“This cup is the new covenant in My blood, poured out for you.”
This banner is one of a pair. The two banners (The Bread and The Wine) complement each other in symbolising the most well-known sacrament of the Christian Church: communion. The golden cascade of wheat leading to the bread and the grapes to make up the wine represents the earthly realm. They are set against a backdrop of pale blue, which represents the spiritual or heavenly realm. Communion is a meeting at the intersection of these two domains.
The Wine, symbolic of the sacrificial cup that our LORD and Saviour accepted by the outpouring of His blood, was used at Passover to represent the fullness of the blessing of salvation, which was destined to cover the entire life of His disciples. In thankfulness and fellowship through communion, we reach out to Jesus to receive of His irreplaceable provision.
Name of the LORD:
YHWH Moshiekh The Lord Your Saviour
Communion finds its roots in the Passover feast where God's people remember their deliverance and redemption to be called God's people. The story is found in Exodus 12:27 and Exodus 13:3-5.
Communion is one of only two ceremonies that Jesus modelled for us as outlined in Matthew 26:26-29, Luke 22:19. Paul then passed on "what he had received from the Lord" in 1 Corinthians 11:25.
First Corinthians 11:18-34 teaches us that when we participate in communion, we must consider the other people around us and partake of it in a worthy manner. It is a way of refocusing our attention back the Lord Jesus Christ and proclaiming His death and return. (1 Corinthians 11:24-26) and is a good opportunity to examine our relationship with God and others (1 Corinthians 11:28-29, 31-32).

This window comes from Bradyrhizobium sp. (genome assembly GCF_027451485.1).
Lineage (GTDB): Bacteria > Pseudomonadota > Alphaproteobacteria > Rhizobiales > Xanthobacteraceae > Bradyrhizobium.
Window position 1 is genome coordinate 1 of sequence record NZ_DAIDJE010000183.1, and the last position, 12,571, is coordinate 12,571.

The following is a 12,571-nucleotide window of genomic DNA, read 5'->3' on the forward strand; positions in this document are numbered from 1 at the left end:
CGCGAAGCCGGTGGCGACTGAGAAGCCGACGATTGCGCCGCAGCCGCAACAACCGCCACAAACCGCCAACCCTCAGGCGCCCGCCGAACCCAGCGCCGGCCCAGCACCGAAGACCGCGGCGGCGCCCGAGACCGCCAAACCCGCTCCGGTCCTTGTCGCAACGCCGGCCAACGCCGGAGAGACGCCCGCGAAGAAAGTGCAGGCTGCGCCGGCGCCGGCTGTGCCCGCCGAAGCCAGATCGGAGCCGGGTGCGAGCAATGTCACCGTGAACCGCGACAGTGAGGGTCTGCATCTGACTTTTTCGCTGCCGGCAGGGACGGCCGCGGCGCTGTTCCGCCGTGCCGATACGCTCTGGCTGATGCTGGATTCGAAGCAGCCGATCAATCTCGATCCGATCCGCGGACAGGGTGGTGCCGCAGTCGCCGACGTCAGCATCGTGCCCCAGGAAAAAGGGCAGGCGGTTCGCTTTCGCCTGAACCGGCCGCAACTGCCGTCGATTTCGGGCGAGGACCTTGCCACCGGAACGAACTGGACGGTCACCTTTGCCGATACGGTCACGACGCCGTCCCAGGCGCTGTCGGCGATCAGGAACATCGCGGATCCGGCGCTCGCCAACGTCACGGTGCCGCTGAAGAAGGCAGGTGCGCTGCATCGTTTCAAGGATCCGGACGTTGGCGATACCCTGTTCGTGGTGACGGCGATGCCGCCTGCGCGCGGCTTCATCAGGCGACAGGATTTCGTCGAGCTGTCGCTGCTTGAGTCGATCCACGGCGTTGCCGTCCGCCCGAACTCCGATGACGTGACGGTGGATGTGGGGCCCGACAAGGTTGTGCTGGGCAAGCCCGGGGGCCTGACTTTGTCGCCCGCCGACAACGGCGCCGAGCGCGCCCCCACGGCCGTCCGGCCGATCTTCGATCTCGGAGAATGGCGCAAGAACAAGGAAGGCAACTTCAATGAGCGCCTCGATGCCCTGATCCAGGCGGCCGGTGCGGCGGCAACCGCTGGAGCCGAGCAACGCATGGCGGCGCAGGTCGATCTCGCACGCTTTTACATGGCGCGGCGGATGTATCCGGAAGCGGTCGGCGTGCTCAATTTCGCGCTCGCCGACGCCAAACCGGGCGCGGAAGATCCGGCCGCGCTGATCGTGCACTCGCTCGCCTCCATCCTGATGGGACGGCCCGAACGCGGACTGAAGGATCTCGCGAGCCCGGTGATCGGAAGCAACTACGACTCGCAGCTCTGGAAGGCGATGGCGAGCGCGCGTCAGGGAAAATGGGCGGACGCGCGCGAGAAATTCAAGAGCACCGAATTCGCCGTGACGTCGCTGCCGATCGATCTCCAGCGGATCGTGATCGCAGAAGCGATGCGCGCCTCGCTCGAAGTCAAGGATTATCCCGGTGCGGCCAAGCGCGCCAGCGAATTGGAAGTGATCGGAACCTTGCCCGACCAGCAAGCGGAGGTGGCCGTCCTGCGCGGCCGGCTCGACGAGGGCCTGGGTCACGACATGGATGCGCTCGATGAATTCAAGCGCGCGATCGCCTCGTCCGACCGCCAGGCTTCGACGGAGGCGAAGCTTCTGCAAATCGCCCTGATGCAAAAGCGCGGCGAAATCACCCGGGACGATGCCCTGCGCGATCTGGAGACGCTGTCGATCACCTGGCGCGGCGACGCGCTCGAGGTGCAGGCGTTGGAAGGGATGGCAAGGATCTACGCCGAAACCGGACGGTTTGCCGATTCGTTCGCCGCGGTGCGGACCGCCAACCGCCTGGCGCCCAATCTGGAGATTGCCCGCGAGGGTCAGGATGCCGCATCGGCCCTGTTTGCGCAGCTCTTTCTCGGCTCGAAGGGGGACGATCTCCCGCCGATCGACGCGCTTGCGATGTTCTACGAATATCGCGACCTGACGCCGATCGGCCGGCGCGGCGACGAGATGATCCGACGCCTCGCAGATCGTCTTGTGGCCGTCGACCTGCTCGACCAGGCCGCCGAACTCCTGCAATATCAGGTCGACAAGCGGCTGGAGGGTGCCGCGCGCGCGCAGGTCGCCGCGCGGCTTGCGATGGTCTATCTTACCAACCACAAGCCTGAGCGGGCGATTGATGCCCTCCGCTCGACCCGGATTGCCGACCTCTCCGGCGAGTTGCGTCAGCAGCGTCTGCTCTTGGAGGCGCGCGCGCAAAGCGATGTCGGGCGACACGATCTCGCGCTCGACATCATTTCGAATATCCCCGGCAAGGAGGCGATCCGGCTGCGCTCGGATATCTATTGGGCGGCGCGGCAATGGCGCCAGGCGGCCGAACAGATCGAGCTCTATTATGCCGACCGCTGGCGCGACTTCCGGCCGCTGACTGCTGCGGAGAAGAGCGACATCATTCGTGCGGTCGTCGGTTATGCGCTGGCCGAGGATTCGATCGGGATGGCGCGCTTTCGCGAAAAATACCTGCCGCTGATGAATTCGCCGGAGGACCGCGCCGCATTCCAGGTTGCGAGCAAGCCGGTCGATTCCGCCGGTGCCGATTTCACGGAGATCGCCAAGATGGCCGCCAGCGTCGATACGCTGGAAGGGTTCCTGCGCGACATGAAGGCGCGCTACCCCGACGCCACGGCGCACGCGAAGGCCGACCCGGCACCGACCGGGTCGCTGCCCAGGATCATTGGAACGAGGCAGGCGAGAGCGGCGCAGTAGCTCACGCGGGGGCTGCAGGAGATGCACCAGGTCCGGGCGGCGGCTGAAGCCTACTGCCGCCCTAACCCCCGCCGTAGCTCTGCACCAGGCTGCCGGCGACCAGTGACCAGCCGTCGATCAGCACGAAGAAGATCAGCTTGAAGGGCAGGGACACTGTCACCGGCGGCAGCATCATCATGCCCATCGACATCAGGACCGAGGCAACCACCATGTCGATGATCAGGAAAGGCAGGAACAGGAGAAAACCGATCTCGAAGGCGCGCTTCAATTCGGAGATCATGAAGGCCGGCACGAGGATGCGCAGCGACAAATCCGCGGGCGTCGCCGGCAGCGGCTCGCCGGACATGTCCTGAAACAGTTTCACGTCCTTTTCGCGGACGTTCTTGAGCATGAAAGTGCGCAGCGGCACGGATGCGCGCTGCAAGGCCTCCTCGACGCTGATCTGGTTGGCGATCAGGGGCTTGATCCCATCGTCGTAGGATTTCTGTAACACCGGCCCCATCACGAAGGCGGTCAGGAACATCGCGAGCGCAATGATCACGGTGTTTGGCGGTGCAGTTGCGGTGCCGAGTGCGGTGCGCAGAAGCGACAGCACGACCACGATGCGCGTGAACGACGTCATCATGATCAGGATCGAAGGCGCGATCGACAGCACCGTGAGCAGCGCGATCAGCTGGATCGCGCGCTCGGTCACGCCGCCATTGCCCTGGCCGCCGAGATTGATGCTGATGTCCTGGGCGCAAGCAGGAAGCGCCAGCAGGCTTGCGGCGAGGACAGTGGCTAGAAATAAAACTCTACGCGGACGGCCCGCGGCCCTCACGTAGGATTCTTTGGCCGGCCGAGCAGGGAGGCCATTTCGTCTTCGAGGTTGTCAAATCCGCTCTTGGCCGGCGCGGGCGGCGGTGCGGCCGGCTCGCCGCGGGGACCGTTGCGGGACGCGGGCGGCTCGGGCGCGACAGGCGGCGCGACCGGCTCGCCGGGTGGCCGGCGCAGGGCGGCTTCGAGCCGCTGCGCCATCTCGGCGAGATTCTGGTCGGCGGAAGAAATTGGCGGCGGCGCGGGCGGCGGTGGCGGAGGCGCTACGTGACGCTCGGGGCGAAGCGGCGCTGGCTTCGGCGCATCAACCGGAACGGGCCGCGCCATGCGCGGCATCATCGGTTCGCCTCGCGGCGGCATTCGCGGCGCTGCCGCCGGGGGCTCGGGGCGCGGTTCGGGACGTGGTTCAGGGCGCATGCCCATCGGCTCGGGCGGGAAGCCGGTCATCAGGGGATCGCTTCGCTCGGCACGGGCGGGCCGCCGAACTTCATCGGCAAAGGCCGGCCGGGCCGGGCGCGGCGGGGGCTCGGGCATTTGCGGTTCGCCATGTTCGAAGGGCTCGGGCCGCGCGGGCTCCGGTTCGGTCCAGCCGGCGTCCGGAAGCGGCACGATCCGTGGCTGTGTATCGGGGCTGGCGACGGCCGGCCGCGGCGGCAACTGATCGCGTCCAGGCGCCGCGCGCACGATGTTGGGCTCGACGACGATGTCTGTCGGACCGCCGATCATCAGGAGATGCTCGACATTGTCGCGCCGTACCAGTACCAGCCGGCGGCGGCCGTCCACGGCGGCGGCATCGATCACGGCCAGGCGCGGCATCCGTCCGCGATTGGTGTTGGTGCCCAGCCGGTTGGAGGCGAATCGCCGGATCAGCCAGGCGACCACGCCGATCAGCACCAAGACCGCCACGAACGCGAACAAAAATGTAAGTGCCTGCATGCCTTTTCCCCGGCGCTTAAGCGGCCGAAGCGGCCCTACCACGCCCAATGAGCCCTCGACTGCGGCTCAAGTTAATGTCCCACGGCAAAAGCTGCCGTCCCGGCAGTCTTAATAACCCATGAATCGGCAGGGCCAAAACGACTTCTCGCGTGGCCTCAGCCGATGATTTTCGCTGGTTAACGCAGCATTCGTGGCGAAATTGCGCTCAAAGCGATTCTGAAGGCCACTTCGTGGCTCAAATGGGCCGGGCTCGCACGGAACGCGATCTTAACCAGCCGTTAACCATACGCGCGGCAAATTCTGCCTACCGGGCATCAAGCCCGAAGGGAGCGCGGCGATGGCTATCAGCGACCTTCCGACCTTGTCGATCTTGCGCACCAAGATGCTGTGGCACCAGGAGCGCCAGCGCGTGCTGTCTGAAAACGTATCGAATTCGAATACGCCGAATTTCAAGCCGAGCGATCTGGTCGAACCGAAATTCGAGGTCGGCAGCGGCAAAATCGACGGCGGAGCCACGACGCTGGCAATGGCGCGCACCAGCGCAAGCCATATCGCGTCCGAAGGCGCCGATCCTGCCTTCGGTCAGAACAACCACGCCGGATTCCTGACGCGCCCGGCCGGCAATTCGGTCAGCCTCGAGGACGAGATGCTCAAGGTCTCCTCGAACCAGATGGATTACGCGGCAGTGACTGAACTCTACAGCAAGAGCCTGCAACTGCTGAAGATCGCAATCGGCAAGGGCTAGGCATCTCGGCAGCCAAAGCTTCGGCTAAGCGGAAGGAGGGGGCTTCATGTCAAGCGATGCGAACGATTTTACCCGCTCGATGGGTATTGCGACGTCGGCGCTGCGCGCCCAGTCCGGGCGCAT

Genesis 14:18 shows that bread and wine have been related to blessing since the days of Abram and Melchizedek King of Salem. They take on a parallel symbolism not just as important food items, but the bread and wine of life. Judges 19:19
Genesis 1:29-30 and Psalm 104:14, 15 states that wine is a gift from God and that He is even involved in providing the conditions for food and wine to grow. (also Matthew 5:45).
Wine was commonly used in Old Testament sacrifices. Numbers 28:14, Leviticus 23:13. Jesus' first miracle was turning water into wine at a wedding in Canna as described in John 2:1-11. In New Testament times it seems wine was used medicinally (or else the water was REALLY bad!!!) (1 Timothy 5:23)
The Bible warns against the abuse of wine which is drunkenness in Ephesians 5:18, 1 Corinthians 6:9-10 and 1 Peter 4:3 and encourages us to consider other people's reaction to our drinking and whether or not it would become a stumbling block to them in Romans 14:20-21.
However Psalm 4:7 says that having a relationship with God is better than anything wine or food has to offer.
Design by: David Stanfield © OOOMB